Justice League: War

I want to first start this post with a sincere apology: usually, my posts are scheduled for Friday afternoons, but I hope that our readers will enjoy a Saturday edition of my critiques. There is a reason for this, and it’s something that has become a personal mantra of mine, which has improved my relationship with others immensely.

 

I have a rule about stating ideas “in the moment”, especially in regards to when I’m angry or depressed. I don’t feel that these emotions place people in a state of thought that is mindful of others; a combination of Mr. Rogers, my mother, and a few decades of experience in having my feelings hurt has taught me to give time to what is bothering me, and to always have a well thought-out rebuttal to said stimuli.

 

This is why I’ve given Justice League: War some time to settle in mind. And even with my separation from the experience, it is time for some old-fashioned, no-holds barred rebutting.

 

It’s not that I don’t prefer the writers or artists that are working on The New 52, it’s the idea that the direction that the company has these writers and artists following has been falling short with longtime fans. The numbers in 2012 have seen an increase in sales for many of their popular titles, while some of the “dark horse” titles like Animal Man have been objectively amazing, but this doesn’t make up for the fact that fans have had a less-than-stellar reception of where DC has been taking us.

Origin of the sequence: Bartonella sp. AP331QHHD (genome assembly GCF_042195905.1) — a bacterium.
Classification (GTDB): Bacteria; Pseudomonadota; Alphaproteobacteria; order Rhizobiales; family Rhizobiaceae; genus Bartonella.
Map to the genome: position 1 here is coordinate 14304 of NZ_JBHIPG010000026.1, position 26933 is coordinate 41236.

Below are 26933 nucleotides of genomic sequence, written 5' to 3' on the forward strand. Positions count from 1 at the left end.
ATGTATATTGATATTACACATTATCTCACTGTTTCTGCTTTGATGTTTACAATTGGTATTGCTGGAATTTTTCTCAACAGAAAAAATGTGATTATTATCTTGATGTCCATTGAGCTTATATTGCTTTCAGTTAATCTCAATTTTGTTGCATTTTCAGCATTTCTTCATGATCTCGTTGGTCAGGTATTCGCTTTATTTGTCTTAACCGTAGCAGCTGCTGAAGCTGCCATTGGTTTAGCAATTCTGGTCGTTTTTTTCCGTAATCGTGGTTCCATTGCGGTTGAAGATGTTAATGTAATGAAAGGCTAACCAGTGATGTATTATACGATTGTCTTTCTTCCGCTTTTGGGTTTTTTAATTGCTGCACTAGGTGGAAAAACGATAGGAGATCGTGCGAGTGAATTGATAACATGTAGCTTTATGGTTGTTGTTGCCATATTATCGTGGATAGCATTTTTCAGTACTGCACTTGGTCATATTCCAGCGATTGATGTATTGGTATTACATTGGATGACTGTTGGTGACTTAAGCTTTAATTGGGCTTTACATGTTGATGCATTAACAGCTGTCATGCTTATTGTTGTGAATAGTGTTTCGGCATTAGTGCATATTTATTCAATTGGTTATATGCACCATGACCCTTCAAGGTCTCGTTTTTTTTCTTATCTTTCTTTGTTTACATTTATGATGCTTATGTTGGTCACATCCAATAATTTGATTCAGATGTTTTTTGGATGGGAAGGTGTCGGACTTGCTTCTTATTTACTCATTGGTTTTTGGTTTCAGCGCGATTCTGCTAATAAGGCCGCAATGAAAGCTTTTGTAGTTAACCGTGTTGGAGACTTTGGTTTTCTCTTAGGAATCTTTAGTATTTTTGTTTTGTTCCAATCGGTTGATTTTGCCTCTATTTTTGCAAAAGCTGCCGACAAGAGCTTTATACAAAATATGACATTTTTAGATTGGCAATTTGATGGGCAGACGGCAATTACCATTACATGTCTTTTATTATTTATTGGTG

In short, Justice League: War is representative of everything that is wrong with the direction DC is currently taking.

 

The portrayal of these iconic characters is the most leering of these problems. Yes, there is a reason why we love characters like Tyrion Lannister or Tyler Durden: they are uncaring of the social norm, intensely selfish with larger-than-life egos, and generally represent what a human being cannot actually be if they would like to function in society. Because of this, the people at DC thought that instilling these values in six of the seven Justice League members represented would be a good cultural fit for iconic paragons of selflessness and caring. It is infuriating to dwell on, as a long-time fan.

 

The most glaring occurrences of this are the characterizations of Superman and Green Lantern. The former is portrayed as someone who is only good for his sheer power, accompanied with a God complex and no sense of right or justice. The movie doesn’t even hint if Superman has a good reason to be in its midst: there is no personal investment for Superman to care about the circumstances, and states that others do not need to be in Metropolis because it is his “turf”. Gone are the days of Superman possessing the soft skills to talk a person out of jumping to their death, or to care about the community around him; instead, we receive this cocky powerhouse that leaves a bad taste of gritty reboot and macho tendencies in our mouths.